Real Estate and Personal Property tax statements are mailed in March each year. The statutory deadline is March 31.
Manufacture Home tax statements are mailed in July each year. The statutory deadline is July 15.
If you have not received a property tax statement by the statutory mailing deadline, it is your responsibility to contact the Auditor's Tax Division to have a duplicate statement sent to you.
If your property tax statement has an incorrect address, contact the Auditor's Tax Division in writing with the correct address information. If you move or change your address, you must notify us of this change. Include your:
2. Property Identification Number (PIN) for each property you own
3. New mailing address
If you own multiple properties, check to make sure your current mailing address is listed for each one.
We do not forward tax statements, value notices or other types of notification. All undeliverable statements and notices are returned to us by the Post Office.
To update your address either:
1. Mail the completed form on the back of the tax stub with your tax payment
2. Mail a letter with your address change information to:
Auditor's Tax Division
100 N. 5th Ave. W.
Duluth, MN 55802
Phone: 218 726-2383
The Auditor's Tax Division computes your property taxes by multiplying the value of your property by the classification percentage then by the total tax rate of the district in which your property is located.
The value and classification of your property is determined by the Assessor's Office.
Property tax dollars are received by the County, school district, municipality and other local taxing districts in which you live.
The county portion of your property tax dollars are used to fund services such as county libraries, parks, county roads and community services.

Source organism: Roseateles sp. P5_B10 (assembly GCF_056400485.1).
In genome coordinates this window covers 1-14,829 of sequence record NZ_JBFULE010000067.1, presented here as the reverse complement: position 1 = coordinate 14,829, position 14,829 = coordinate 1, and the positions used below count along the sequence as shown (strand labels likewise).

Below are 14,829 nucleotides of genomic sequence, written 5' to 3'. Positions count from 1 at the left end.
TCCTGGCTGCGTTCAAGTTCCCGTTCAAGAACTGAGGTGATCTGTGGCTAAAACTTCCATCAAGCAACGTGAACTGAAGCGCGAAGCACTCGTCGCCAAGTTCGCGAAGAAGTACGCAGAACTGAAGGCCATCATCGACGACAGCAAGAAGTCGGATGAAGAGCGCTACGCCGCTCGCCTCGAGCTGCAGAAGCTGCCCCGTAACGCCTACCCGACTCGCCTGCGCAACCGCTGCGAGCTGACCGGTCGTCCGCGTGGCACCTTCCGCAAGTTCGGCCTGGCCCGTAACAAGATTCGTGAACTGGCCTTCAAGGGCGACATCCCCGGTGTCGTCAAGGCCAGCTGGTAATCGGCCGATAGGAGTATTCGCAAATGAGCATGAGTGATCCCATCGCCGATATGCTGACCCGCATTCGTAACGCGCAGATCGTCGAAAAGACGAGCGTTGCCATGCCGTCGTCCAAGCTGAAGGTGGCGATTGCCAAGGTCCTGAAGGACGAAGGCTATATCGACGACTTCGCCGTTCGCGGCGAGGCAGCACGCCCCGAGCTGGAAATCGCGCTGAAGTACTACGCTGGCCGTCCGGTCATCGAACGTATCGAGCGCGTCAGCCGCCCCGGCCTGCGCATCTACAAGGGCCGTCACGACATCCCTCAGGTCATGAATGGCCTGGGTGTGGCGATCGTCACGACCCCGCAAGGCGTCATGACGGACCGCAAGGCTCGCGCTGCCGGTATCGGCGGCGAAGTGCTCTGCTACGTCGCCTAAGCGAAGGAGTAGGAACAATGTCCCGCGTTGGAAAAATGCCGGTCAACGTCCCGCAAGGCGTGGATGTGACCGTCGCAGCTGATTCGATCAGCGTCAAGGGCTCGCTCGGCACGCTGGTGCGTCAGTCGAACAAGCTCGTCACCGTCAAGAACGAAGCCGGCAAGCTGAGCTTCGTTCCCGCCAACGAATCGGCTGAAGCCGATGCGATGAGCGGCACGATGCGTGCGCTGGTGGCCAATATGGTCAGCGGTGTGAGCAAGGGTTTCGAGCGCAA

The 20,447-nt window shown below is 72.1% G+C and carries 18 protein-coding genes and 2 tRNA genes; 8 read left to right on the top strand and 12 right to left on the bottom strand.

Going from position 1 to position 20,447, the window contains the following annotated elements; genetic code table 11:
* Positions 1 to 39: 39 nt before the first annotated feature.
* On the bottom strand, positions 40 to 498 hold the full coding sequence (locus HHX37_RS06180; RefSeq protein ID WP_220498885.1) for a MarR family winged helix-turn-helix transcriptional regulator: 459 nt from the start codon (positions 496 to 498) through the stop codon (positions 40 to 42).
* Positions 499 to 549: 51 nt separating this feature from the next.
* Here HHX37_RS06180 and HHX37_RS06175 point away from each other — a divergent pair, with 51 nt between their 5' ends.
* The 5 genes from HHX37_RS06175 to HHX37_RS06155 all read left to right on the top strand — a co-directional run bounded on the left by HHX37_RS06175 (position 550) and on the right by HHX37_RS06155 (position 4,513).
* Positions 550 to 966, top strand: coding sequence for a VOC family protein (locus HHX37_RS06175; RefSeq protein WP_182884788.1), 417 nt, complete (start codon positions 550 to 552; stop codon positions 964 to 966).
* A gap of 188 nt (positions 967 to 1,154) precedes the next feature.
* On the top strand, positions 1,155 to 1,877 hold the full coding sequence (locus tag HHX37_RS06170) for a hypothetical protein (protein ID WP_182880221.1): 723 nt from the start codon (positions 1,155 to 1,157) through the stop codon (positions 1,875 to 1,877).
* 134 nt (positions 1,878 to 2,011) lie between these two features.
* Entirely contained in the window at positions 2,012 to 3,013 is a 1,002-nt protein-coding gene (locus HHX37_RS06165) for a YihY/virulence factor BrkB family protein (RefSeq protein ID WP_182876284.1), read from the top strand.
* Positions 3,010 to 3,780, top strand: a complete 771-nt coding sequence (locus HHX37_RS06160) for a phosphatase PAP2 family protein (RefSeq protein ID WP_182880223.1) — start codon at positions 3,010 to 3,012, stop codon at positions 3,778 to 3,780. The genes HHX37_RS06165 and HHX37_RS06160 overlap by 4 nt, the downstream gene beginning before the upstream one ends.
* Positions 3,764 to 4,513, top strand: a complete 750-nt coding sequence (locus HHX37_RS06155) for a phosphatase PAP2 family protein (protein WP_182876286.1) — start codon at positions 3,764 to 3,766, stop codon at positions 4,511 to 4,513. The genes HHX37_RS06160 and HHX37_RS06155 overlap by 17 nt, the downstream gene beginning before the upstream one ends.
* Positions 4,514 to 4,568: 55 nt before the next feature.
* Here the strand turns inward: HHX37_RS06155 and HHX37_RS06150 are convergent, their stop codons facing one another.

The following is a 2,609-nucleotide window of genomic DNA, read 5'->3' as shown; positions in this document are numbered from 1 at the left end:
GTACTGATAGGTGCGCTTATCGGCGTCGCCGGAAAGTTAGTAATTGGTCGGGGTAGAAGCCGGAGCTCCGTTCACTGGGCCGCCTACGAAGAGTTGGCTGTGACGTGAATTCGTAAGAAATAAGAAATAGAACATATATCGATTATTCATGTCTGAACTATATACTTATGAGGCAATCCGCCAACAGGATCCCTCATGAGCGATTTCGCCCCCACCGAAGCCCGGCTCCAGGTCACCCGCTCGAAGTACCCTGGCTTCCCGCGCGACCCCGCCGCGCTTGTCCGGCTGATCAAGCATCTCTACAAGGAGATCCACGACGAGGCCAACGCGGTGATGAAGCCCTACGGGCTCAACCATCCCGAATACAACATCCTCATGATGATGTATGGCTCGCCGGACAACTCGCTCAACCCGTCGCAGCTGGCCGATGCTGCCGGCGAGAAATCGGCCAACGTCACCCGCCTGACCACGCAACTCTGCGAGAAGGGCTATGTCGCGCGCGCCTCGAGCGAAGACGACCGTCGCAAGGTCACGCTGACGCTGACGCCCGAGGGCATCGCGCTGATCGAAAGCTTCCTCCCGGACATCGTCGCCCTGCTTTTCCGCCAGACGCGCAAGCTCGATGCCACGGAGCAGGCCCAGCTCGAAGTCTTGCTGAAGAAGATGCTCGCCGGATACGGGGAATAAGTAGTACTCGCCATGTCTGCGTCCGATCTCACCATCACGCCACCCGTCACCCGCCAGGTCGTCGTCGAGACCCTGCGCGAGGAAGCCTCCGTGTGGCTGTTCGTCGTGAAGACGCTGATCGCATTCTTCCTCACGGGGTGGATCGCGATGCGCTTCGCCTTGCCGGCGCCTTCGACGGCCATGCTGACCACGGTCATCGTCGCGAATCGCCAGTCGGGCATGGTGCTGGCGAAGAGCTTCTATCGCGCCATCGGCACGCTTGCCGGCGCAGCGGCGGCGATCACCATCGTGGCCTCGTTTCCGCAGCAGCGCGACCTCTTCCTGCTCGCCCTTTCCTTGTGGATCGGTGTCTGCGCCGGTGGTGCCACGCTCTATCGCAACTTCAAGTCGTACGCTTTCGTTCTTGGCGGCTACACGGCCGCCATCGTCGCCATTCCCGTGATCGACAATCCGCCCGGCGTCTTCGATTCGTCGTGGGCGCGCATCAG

May 15 First half of the annual real estate and personal property tax payment (or the entire amount if stated on your tax statement) is due.
May 31 First half of the annual resort property tax payment (or the entire amount if stated on your tax statement) is due.
August 31 First half of the annual manufactured home tax payment (or entire amount if stated on your tax statement) is due.
October 15 Second half of the annual real estate and personal property tax payment is due (non-agricultural parcels only).
November 15 Second half of the annual real estate (agricultural parcels only) and manufactured home tax payment is due.
If the due date falls on a weekend, the payment is due the following business day. Payments mailed to our office must be postmarked on or before the tax due date.
The St. Louis County Auditor's Tax Division accepts payments of more or less than the exact amount of a tax installment due for the current year. If the accepted payment is less than the amount due, it is applied first to the penalty accrued for the year that the payment is made (M.S. 277.01; 279.01, SUBD. 1).
If you pay your tax after the due dates, a penalty will be added to your tax (M.S. 277.01). The later you pay, the greater the penalty you must pay. For details, check the back of your property tax statement.
Tax forfeiture is the process by which the state takes ownership of a property if property taxes are not paid. In Minnesota the tax forfeiture process generally takes up to 3 years for homestead classified properties, and is outlined below.
Property taxes not paid in the year they are due are delinquent on the first business day of the following year.
The county publishes two separate notices of delinquency in a newspaper designated by the County Board. The first notice is published on or before March 20; the second publication is at least two weeks after the first. The homeowner will also be notified by mail. The homeowner has 20 days from the second publication to contest the delinquency in District Court. If the homeowner does not contest, the District Court enters a judgment against the property in May. A tax judgment sale is held on the Second Monday in May following the District Court judgment. After the tax-judgment sale the redemption period begins.